October 4, 2010 / 8:12 PM / 9 years ago

Canada's junior gold miners sparkle as M&A targets

TORONTO (Reuters) - When junior miner Andean Resources AND.AX(AND.TO) sold itself to Goldcorp G.TO for C$3.4 billion ($3.3 billion) last month, it cashed out for about 100 times the amount it had invested in its flagship Cerro Negro gold project.

A host of Canadian gold juniors could pull off a similar feat over the next 12 months as big gold miners rush out to buy smaller companies that own reserves, instead of looking to make their own discoveries.

“Gold miners are just not finding any new gold, meanwhile, the demand is increasing,” said Maison Placements analyst John Ing. “So the major gold miners are stuck on a treadmill.”

“What we are seeing is that gold companies are paying premium dollars for ounces in the ground,” he said. “It’s faster and it’s easy.”

With gold prices seen rising throughout 2011, securing the next big reserve is essential for the top-tier miners.

That has the juniors jumping on the M&A bandwagon, as they look to make themselves more attractive as acquisition targets.

Last week, Gammon Gold GAM.TO offered $288 million to buy out Capital Gold (CGC.A), in a bid that strengthens its position as a leading Mexico-focused gold producer.

To secure Capital’s resources, Gammon had to beat out a hostile bid from Timmins Gold TMM.V, highlighting growing competition for viable reserves as gold prices hold their highs.

The Gammon-Capital deal combines the assets and exploration projects of two smaller companies to create the type of mid-tier player that will quickly come into the eager sights of the large-cap miners.

“The biggest gold companies were built by consolidating mid-sized gold companies with existing assets,” said Dahlman Rose analyst Adam Graf, adding that companies need to keep acquiring new resources, or risk getting hit where it hurts.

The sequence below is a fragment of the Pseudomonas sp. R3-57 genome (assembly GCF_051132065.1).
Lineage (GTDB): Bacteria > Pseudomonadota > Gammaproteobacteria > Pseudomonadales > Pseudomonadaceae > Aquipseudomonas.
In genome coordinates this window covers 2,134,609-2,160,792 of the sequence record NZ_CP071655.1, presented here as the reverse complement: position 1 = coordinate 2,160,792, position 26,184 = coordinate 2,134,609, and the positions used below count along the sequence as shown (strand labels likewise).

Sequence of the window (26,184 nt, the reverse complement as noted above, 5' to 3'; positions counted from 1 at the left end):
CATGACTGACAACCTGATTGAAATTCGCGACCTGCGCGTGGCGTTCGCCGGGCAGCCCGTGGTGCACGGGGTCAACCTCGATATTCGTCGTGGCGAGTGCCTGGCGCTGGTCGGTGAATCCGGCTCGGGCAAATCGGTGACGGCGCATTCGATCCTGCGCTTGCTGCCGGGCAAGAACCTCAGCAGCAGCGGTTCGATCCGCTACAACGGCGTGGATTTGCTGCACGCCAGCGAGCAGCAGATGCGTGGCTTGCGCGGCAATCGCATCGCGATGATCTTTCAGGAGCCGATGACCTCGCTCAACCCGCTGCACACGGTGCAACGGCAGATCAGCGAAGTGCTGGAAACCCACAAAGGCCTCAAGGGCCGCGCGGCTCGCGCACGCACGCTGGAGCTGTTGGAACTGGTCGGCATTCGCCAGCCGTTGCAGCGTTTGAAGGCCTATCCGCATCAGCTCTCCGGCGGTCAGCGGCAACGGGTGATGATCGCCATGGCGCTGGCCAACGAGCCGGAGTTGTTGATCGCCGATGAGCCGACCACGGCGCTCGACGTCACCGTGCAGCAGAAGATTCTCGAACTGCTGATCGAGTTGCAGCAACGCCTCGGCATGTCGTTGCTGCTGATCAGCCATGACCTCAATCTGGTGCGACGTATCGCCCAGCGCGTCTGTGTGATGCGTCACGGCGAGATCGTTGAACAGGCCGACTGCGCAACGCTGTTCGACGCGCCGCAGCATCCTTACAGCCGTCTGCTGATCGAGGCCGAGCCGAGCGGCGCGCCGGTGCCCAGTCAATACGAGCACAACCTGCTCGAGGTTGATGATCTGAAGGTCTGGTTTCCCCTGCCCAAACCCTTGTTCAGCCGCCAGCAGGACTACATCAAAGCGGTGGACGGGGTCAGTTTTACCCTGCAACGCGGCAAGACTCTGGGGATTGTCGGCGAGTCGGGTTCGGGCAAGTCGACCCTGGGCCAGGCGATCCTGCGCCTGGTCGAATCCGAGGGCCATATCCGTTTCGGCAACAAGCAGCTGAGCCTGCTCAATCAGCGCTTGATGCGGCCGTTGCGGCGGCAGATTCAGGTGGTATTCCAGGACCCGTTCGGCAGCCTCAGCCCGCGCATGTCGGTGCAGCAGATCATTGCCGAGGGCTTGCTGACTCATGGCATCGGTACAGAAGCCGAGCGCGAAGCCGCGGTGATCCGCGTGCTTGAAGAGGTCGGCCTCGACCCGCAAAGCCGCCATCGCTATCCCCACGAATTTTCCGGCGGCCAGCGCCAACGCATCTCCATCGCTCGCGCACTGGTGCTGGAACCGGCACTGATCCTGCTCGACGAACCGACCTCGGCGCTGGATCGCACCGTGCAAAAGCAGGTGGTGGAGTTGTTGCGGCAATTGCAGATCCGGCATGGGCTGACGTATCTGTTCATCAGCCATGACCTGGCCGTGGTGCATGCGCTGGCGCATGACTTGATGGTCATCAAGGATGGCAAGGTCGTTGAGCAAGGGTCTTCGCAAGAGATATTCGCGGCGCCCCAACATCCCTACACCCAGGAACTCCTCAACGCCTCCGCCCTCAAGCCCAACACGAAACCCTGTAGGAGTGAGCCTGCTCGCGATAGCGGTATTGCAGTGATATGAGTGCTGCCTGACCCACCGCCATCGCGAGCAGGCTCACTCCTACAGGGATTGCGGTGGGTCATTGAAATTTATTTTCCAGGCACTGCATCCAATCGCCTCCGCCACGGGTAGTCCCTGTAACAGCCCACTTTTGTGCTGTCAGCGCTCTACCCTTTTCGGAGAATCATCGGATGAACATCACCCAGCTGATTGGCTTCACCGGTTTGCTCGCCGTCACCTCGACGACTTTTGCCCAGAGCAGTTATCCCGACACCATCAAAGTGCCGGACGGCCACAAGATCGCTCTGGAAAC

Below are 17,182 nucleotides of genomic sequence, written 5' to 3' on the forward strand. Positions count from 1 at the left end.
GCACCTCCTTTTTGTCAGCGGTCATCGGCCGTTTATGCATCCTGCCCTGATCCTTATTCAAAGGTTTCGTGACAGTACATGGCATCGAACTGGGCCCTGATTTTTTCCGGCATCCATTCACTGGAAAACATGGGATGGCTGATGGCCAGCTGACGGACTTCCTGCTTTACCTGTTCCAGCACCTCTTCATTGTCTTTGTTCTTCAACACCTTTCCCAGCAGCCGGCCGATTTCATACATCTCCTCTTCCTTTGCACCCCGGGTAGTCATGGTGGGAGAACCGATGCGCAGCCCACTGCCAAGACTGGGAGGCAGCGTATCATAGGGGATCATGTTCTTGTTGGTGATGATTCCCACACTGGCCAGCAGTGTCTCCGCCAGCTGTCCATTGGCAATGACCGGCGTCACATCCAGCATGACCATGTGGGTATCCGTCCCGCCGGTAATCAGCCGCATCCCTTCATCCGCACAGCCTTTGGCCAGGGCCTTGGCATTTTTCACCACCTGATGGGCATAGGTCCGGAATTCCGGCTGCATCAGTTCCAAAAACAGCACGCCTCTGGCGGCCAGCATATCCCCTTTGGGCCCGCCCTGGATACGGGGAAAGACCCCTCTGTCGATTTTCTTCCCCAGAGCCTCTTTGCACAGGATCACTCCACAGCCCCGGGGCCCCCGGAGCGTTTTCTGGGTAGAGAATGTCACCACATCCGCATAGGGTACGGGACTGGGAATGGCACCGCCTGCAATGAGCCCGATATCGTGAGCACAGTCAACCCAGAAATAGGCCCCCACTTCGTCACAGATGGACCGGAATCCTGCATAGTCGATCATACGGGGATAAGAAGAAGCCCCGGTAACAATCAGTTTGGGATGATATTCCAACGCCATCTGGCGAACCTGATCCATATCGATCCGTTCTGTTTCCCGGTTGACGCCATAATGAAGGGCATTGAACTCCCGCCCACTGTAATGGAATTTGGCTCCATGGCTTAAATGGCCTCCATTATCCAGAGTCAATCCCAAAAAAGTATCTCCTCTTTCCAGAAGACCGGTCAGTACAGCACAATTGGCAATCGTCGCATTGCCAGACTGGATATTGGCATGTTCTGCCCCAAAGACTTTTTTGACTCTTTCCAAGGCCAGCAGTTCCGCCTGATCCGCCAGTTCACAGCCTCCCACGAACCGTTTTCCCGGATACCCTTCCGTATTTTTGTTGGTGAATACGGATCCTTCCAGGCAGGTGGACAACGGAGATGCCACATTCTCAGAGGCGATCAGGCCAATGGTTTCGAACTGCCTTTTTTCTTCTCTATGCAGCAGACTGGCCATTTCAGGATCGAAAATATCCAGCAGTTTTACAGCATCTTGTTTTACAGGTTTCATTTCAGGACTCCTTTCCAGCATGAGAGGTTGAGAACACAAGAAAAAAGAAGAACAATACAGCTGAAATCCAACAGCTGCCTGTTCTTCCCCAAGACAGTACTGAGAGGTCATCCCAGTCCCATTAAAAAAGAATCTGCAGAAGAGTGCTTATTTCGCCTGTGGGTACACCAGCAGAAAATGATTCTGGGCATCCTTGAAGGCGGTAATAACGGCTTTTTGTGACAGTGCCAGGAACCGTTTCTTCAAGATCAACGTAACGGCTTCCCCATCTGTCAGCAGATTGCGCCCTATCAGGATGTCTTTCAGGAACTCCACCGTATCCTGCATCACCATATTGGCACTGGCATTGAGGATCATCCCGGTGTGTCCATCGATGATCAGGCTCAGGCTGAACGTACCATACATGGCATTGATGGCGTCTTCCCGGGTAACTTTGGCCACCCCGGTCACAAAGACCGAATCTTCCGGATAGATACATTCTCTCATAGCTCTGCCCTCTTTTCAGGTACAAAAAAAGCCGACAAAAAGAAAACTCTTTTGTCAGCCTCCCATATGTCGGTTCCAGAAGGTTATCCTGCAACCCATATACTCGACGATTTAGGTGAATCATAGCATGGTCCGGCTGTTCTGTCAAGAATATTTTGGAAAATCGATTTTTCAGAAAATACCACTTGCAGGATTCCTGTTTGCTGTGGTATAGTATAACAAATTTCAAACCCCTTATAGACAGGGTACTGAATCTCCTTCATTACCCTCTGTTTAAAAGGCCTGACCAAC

“You’ve got a lot of big companies, that have a lot of tired assets, which are coming to end of life,” he said. “Their costs are going to go up, and their production is going to go down.”

Higher costs on lower production is exactly what Kinross Gold (K.TO) was trying to avoid when it paid $7.1 billion to buy Red Back Mining RBI.SG back in August.

The deal vaulted Kinross into an exclusive group as one of the top five gold miners in the world by market capitalization, and will bump 2010 production up 23 percent to 2.7 million ounces. The Toronto-based company is projecting 2015 gold production of about 3.9 million ounces.

Gold prices eased on Monday, after hitting a record high of $1,315.60 an ounce on Friday.

Meanwhile, mining-related mergers and acquisitions are happening at a record pace in 2010, with 40 percent of all global deals involving gold companies, according to PricewaterhouseCoopers.

Analysts say the price of gold coupled with the M&A climate has created a perfect storm that will likely send shares soaring for juniors like Guyana Goldfields (GUY.TO), Osisko (OSK.TO) and Aurizon ARZ.TO, which are all sitting on major assets.


“I think there is a bunch of stuff to come in gold,” said Dan Barclay, head of mergers and acquisitions, Canada, for Bank of Montreal (BMO.TO). “I think CEOs of gold companies believe prices are going to go higher.”

Prior to its deal with Capital, Gammon was on the target list of promising junior miners for most companies in acquisition mode. Shares in the Halifax-based company have jumped over 36 percent in the past 90 days.

Toronto-based Guyana Goldfields has soared 55 percent in the same time period, with its flagship Aurora mine set to start production in the second half of 2012.

Meanwhile Osisko, which is in the process of developing its massive Malartic project in resource-rich Quebec, plans to be a million ounce per year producer by 2016, sending its shares up almost 35 percent in the last three months.

In the 90 days leading up to its plum purchase by Goldcorp, shares in Andean Resources rose about 73 percent, as positive numbers increased the allure of its 3.1 million ounce Cerro Negro project in Argentina.

While the project has the potential to lift its resource base by 50 to 70 percent, analysts have valued Goldcorp’s bid for Andean at around $1,100 per ounce of gold reserves.

“The kicker here is the finding cost,” said Ing. “Andean’s cost of finding those 3 million odd ounces was only $15 an ounce.”

($1.00=$1.03 Canadian)

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